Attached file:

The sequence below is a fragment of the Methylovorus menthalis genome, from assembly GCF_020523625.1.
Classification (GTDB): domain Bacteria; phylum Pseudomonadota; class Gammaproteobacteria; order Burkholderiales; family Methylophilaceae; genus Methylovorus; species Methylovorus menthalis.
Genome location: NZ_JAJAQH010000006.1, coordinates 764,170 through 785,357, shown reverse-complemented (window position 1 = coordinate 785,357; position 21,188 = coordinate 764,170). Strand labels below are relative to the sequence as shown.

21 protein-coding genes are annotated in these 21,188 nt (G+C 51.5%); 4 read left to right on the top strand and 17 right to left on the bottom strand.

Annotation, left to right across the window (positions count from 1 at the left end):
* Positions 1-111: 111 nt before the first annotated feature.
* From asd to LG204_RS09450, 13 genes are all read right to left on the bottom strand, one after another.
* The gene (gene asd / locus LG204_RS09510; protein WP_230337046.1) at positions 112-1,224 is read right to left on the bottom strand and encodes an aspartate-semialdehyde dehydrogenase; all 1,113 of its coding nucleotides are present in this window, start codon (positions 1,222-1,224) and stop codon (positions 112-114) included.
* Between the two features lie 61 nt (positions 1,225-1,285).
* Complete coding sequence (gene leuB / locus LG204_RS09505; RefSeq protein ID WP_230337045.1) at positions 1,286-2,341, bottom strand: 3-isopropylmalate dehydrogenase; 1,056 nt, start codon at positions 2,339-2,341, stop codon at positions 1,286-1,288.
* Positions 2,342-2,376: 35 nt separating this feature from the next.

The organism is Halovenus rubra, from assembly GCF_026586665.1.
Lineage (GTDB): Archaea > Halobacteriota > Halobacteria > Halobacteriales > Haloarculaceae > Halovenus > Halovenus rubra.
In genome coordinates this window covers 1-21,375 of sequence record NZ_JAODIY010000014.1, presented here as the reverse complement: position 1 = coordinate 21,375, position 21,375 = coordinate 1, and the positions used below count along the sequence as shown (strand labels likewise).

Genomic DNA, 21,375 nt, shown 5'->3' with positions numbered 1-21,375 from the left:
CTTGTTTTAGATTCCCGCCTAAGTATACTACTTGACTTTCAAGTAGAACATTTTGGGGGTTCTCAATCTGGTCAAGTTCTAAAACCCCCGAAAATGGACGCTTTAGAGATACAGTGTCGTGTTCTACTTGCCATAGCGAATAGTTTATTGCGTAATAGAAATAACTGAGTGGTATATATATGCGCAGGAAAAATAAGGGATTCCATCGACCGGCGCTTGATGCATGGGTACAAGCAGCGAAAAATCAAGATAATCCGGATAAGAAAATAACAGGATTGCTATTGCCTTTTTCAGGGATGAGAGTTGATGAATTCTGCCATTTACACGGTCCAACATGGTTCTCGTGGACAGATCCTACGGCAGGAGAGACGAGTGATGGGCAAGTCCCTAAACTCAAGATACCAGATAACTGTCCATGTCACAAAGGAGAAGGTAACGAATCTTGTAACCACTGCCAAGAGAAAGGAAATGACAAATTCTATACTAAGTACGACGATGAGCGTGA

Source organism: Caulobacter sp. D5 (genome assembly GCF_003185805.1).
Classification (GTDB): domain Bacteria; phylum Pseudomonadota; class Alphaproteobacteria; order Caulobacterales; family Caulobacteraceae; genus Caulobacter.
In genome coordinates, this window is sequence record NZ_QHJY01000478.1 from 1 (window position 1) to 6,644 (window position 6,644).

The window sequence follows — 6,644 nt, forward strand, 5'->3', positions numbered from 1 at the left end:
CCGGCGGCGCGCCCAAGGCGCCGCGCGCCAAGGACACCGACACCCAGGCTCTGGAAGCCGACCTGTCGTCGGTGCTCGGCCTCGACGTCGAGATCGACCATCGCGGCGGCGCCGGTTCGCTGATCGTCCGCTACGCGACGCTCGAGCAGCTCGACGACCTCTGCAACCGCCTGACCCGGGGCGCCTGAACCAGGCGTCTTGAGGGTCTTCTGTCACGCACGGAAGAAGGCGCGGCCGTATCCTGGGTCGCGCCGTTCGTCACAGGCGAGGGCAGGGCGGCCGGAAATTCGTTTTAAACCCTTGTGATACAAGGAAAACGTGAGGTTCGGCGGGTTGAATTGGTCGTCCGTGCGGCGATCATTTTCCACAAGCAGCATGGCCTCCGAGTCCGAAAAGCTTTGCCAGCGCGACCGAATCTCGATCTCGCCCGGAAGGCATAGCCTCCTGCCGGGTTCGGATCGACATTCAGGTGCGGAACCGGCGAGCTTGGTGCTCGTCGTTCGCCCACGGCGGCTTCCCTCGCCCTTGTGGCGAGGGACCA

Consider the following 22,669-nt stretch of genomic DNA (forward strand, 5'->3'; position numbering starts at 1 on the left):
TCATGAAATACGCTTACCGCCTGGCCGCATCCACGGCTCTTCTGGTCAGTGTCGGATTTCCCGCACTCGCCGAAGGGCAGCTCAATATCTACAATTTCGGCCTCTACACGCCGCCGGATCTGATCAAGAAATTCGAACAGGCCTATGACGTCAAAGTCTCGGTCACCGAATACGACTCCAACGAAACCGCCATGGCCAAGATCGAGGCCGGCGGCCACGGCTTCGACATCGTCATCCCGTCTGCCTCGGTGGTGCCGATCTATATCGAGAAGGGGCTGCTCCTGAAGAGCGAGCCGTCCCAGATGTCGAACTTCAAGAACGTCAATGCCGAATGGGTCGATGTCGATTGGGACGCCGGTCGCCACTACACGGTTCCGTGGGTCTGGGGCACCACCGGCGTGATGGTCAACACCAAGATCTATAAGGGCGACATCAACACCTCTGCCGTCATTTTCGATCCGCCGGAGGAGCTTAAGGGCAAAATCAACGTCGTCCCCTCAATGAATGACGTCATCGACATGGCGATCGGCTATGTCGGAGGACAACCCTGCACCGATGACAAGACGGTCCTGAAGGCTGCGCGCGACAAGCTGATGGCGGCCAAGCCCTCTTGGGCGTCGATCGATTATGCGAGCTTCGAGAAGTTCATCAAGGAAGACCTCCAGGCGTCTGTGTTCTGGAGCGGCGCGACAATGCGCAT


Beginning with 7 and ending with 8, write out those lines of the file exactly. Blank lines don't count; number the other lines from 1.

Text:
* From asd to LG204_RS09450, 13 genes are all read right to left on the bottom strand, one after another.
* The gene (gene asd / locus LG204_RS09510; protein WP_230337046.1) at positions 112-1,224 is read right to left on the bottom strand and encodes an aspartate-semialdehyde dehydrogenase; all 1,113 of its coding nucleotides are present in this window, start codon (positions 1,222-1,224) and stop codon (positions 112-114) included.